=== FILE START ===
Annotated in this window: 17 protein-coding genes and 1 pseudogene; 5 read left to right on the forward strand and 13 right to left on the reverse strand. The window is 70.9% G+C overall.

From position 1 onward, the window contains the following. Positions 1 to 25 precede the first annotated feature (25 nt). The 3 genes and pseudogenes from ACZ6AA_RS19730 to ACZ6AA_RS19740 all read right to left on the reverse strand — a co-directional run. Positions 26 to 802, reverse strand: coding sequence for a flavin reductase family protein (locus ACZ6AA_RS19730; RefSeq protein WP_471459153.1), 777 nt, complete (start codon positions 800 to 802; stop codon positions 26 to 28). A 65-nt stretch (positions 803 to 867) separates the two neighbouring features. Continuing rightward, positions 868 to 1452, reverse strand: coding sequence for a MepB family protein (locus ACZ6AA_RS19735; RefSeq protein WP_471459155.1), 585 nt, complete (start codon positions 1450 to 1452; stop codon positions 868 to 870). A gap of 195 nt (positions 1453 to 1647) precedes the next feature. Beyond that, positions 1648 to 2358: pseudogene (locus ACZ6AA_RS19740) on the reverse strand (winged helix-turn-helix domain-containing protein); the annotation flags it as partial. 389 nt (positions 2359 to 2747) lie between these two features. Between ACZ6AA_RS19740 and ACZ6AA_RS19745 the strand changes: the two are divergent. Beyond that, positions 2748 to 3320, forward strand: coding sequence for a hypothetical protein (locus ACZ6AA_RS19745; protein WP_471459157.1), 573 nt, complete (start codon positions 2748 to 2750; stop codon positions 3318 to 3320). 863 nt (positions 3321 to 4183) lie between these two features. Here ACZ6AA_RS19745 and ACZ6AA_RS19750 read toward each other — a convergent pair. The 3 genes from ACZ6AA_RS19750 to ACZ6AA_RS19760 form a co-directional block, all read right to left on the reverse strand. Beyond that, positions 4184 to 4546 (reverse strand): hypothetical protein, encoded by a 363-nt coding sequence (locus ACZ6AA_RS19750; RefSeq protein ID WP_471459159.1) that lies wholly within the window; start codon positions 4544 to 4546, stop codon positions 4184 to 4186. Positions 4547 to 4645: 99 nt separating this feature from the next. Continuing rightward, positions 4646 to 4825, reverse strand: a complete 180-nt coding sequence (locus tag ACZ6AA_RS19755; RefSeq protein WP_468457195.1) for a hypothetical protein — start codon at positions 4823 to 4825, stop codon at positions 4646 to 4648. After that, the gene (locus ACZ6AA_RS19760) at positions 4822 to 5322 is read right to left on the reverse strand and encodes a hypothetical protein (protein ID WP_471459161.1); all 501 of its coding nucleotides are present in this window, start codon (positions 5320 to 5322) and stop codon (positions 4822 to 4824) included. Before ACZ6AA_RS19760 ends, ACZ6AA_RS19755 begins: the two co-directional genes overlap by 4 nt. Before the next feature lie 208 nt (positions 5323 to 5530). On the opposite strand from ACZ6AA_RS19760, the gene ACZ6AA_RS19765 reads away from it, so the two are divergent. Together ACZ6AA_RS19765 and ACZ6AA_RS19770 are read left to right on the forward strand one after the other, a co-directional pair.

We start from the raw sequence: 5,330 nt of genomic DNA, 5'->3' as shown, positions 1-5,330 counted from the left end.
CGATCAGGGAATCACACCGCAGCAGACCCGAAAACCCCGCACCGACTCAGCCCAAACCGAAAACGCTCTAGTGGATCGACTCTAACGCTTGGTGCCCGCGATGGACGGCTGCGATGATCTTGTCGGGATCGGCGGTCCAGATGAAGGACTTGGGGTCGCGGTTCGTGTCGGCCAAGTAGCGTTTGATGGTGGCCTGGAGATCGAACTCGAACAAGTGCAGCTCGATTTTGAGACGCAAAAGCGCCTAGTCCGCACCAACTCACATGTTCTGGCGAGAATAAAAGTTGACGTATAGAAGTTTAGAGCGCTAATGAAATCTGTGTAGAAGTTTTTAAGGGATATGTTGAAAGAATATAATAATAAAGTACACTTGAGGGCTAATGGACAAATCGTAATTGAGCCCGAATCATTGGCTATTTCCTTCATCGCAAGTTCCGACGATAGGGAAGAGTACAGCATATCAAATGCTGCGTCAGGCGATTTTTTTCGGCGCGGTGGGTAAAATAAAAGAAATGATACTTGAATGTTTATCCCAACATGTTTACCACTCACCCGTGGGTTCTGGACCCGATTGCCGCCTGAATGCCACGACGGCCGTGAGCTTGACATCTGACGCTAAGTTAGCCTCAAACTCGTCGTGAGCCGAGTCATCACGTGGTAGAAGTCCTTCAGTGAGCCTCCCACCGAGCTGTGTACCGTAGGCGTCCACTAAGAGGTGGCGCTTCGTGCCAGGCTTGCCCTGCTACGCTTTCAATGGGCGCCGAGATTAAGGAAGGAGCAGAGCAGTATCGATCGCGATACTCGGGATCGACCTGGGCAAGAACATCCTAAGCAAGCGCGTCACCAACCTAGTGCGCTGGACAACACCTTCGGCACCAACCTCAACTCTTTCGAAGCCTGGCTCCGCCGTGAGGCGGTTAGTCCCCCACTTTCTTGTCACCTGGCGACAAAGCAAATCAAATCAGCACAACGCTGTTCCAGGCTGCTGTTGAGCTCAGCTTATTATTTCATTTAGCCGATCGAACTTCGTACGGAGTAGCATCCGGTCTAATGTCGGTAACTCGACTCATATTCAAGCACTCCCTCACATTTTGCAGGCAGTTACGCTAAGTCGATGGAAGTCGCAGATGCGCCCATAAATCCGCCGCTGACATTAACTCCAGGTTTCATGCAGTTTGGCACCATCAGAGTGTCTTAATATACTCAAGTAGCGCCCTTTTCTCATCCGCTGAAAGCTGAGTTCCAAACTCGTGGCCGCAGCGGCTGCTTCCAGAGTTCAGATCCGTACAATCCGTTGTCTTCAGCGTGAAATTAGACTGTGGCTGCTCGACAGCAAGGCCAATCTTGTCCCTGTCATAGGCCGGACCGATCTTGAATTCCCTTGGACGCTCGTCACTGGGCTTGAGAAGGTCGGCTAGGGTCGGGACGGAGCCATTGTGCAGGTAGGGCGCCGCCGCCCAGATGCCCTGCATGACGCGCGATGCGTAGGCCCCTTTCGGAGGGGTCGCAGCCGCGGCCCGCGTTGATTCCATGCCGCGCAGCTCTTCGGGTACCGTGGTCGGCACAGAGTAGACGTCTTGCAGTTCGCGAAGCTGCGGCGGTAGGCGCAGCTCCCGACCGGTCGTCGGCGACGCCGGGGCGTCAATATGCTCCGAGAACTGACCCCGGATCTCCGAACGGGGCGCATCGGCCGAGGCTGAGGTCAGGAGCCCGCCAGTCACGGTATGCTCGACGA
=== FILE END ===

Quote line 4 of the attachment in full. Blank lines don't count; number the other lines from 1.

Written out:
CGATCAGGGAATCACACCGCAGCAGACCCGAAAACCCCGCACCGACTCAGCCCAAACCGAAAACGCTCTAGTGGATCGACTCTAACGCTTGGTGCCCGCGATGGACGGCTGCGATGATCTTGTCGGGATCGGCGGTCCAGATGAAGGACTTGGGGTCGCGGTTCGTGTCGGCCAAGTAGCGTTTGATGGTGGCCTGGAGATCGAACTCGAACAAGTGCAGCTCGATTTTGAGACGCAAAAGCGCCTAGTCCGCACCAACTCACATGTTCTGGCGAGAATAAAAGTTGACGTATAGAAGTTTAGAGCGCTAATGAAATCTGTGTAGAAGTTTTTAAGGGATATGTTGAAAGAATATAATAATAAAGTACACTTGAGGGCTAATGGACAAATCGTAATTGAGCCCGAATCATTGGCTATTTCCTTCATCGCAAGTTCCGACGATAGGGAAGAGTACAGCATATCAAATGCTGCGTCAGGCGATTTTTTTCGGCGCGGTGGGTAAAATAAAAGAAATGATACTTGAATGTTTATCCCAACATGTTTACCACTCACCCGTGGGTTCTGGACCCGATTGCCGCCTGAATGCCACGACGGCCGTGAGCTTGACATCTGACGCTAAGTTAGCCTCAAACTCGTCGTGAGCCGAGTCATCACGTGGTAGAAGTCCTTCAGTGAGCCTCCCACCGAGCTGTGTACCGTAGGCGTCCACTAAGAGGTGGCGCTTCGTGCCAGGCTTGCCCTGCTACGCTTTCAATGGGCGCCGAGATTAAGGAAGGAGCAGAGCAGTATCGATCGCGATACTCGGGATCGACCTGGGCAAGAACATCCTAAGCAAGCGCGTCACCAACCTAGTGCGCTGGACAACACCTTCGGCACCAACCTCAACTCTTTCGAAGCCTGGCTCCGCCGTGAGGCGGTTAGTCCCCCACTTTCTTGTCACCTGGCGACAAAGCAAATCAAATCAGCACAACGCTGTTCCAGGCTGCTGTTGAGCTCAGCTTATTATTTCATTTAGCCGATCGAACTTCGTACGGAGTAGCATCCGGTCTAATGTCGGTAACTCGACTCATATTCAAGCACTCCCTCACATTTTGCAGGCAGTTACGCTAAGTCGATGGAAGTCGCAGATGCGCCCATAAATCCGCCGCTGACATTAACTCCAGGTTTCATGCAGTTTGGCACCATCAGAGTGTCTTAATATACTCAAGTAGCGCCCTTTTCTCATCCGCTGAAAGCTGAGTTCCAAACTCGTGGCCGCAGCGGCTGCTTCCAGAGTTCAGATCCGTACAATCCGTTGTCTTCAGCGTGAAATTAGACTGTGGCTGCTCGACAGCAAGGCCAATCTTGTCCCTGTCATAGGCCGGACCGATCTTGAATTCCCTTGGACGCTCGTCACTGGGCTTGAGAAGGTCGGCTAGGGTCGGGACGGAGCCATTGTGCAGGTAGGGCGCCGCCGCCCAGATGCCCTGCATGACGCGCGATGCGTAGGCCCCTTTCGGAGGGGTCGCAGCCGCGGCCCGCGTTGATTCCATGCCGCGCAGCTCTTCGGGTACCGTGGTCGGCACAGAGTAGACGTCTTGCAGTTCGCGAAGCTGCGGCGGTAGGCGCAGCTCCCGACCGGTCGTCGGCGACGCCGGGGCGTCAATATGCTCCGAGAACTGACCCCGGATCTCCGAACGGGGCGCATCGGCCGAGGCTGAGGTCAGGAGCCCGCCAGTCACGGTATGCTCGACGA